The city could make its case even more convincing by pushing harder for a downtown ACC Hall of Fame. We're a logical choice. More ACC basketball tournament games have been played here than anywhere else. It's not too soon to explore the possibilities.

For now, the welcome mat is out. And we'd like to keep putting it out for years to come.

CITY'S SLAM DUNK

3-11-04

By MATT WILLIAMS, Staff Writer

News & Record

GREENSBORO -- A few thousand gourmet meals, a couple of hundred gifts, scores of workers and a dozen luxury suites.

Those are some of the demands of the nation's leading basketball conference to host what has become Greensboro's "Super Bowl."

During the next four days, the Greensboro Coliseum will open every inch of its complex for thousands of basketball fans. Its agreement with the Atlantic Coast Conference specifies all the required amenities for the men's basketball tournament. Those amenities entail space for university banquets, accommodations for hundreds of journalists and even gifts for the players and coaches.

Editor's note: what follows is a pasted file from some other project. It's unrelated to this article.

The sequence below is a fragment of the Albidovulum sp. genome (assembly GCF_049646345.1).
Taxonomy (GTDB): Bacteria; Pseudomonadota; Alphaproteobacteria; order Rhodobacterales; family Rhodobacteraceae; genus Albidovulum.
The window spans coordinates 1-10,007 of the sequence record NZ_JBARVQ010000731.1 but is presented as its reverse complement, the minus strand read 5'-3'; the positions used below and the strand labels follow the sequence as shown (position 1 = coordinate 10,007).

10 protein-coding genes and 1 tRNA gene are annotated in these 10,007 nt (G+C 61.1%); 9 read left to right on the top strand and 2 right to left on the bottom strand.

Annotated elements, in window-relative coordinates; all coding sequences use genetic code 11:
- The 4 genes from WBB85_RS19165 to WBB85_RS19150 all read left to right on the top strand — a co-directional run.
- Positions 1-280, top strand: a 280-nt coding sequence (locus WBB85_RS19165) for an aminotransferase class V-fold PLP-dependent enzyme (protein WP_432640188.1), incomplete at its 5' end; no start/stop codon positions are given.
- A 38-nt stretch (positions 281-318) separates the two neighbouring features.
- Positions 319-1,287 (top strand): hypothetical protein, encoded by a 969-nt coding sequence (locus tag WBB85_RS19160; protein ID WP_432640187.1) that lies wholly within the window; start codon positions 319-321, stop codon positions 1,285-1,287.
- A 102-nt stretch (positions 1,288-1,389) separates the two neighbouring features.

The coliseum will spend almost $1 million to host the event, but officials say the dividends pay nicely for the city-owned complex and the area's economy.

The contract to host the tournament comes with myriad requirements, but it also allows the coliseum to keep money from parking, concessions and 6 percent of the ticket revenue. Last year, the coliseum collected $149,000 in parking fees and sold more than $600,000 in concessions. Once the other costs were paid, the coliseum came out ahead by about $114,000. Last year's women's tournament netted the coliseum about $6,200.

As a venue that has hosted the tournament more than any other city, improvements have always been made with an eye for their use in the building's big week. For this year's tournament, coliseum Managing Director Matt Brown rolled out a new LED display that wraps around the arena like a giant lighted ribbon, competing with newer buildings like Raleigh's RBC Center that have the system.

Even smaller things such as cup holders, replacing metal railings with glass and a new phone system are extras that Brown hopes can keep tournament officials happy. They may get their first use in March, but the improvements are there year-round for concerts, monster-truck rallies and hockey games.